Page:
The Three Good Things is a simple task that boosts your happiness. It only takes three minutes and it can make you happier in your day-to-day life.
It’s been scientifically proven to raise your happiness level. Experts call happiness a positive affect or subjective well-being (SWB).
This powerful happiness-boosting exercise comes from positive psychology—the science that explores the healthy side of mental health, like your psychological strengths and how you can flourish.
This is a short and uncomplicated guide to the Three Good Things (TGT) happiness exercise. Together, we will overcome the various hurdles of practicing it, and learn from examples and scientific evidence.
What are three good things?
Three Good Things (TGT) is a gratitude-journaling practice that helps reduce our negative bias in noticing and recalling events. It reminds us to focus on the positive events in our day, instead of dwelling on the negative ones. Results in a week: more gratitude, optimism, self-compassion, and happiness.
What are good things? The good things are things that happened to you or you made happen that were beneficial to you and others.
How to do the Three Good Things (TGT)?
Here’s how to practice the Three Good Things (TGT), a proven happiness-boosting exercise:
Step 1. Look back upon your day
As you finish your day and prepare to go to bed, sit down on your bed or a chair nearby.
Keep a notepad and pen ready. Close your eyes and look back on your day.
Recall the things you did and things that happened during the day.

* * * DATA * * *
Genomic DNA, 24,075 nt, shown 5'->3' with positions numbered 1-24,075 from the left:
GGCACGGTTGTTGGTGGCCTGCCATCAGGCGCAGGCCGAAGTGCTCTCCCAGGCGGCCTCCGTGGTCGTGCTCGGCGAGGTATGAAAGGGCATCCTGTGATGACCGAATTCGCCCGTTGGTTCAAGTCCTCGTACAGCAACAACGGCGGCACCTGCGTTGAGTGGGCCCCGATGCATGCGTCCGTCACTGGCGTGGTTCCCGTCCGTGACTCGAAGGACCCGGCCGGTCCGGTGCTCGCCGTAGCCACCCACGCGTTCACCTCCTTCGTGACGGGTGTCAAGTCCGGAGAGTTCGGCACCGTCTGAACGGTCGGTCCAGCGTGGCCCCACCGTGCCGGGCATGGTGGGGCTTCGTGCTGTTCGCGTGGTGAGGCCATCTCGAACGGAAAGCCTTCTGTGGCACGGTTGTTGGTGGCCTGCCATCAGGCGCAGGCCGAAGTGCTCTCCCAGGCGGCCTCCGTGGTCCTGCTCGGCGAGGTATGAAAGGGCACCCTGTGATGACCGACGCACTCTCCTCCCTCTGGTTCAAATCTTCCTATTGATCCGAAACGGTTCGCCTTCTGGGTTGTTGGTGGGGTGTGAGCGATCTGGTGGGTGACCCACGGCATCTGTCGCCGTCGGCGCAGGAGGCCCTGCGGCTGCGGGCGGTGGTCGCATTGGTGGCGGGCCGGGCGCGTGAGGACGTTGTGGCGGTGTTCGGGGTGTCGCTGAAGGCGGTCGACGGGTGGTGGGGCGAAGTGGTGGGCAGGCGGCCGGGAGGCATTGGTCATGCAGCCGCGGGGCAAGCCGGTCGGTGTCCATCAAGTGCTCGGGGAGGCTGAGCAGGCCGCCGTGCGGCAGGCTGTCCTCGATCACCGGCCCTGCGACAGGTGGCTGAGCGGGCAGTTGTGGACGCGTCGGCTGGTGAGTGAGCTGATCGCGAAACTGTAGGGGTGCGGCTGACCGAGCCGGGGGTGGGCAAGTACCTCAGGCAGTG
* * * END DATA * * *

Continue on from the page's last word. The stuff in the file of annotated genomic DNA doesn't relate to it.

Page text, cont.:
Step 2. Think of 3 good things that happened
Ask yourself what went well today.
Think of three things that were good that happened. Pick out three positive highlights of your day.
Remember, you need 3 positive things that happened, not the least negative three things in your day.
Humans are born with a negative focus bias. Your mind may tense up initially, focusing on things that have disturbed you, such as a minor accident, a rude comment, or a person who always hurts you.
Take a few deep breaths and pull your thoughts away from those negative events.
Doing so, you force your mind to focus on the good things. This develops a positivity bias in your mind, and trains you to see events in an optimistic light.
Step 3. Write down the good things
Once you find three events that made you smile and feel happy, write them down.
Even if they were small events, as long as they were positive, write them down.
I suggest you use a paper journal and a pen. Try to avoid writing on your mobile or a digital journal, but you could do that.
Step 4. Reflect on the good things
Finally, spend 15 to 20 seconds reflecting on each event.
Think about how it was different from other events and why you would remember it.
Do the 3 good things in life exercise for a week initially.
Thereafter, do it weekly as long as you want, but do it for at least six weeks.
That’s all there is to it. That is the shortest guide to TGT. Take up this positive challenge for your greater good—we urge you.
Want it still simpler? Here goes the picture-quote version:
Think of 3 things that went well during the day. Write them down. Reflect on them. See your happiness rise.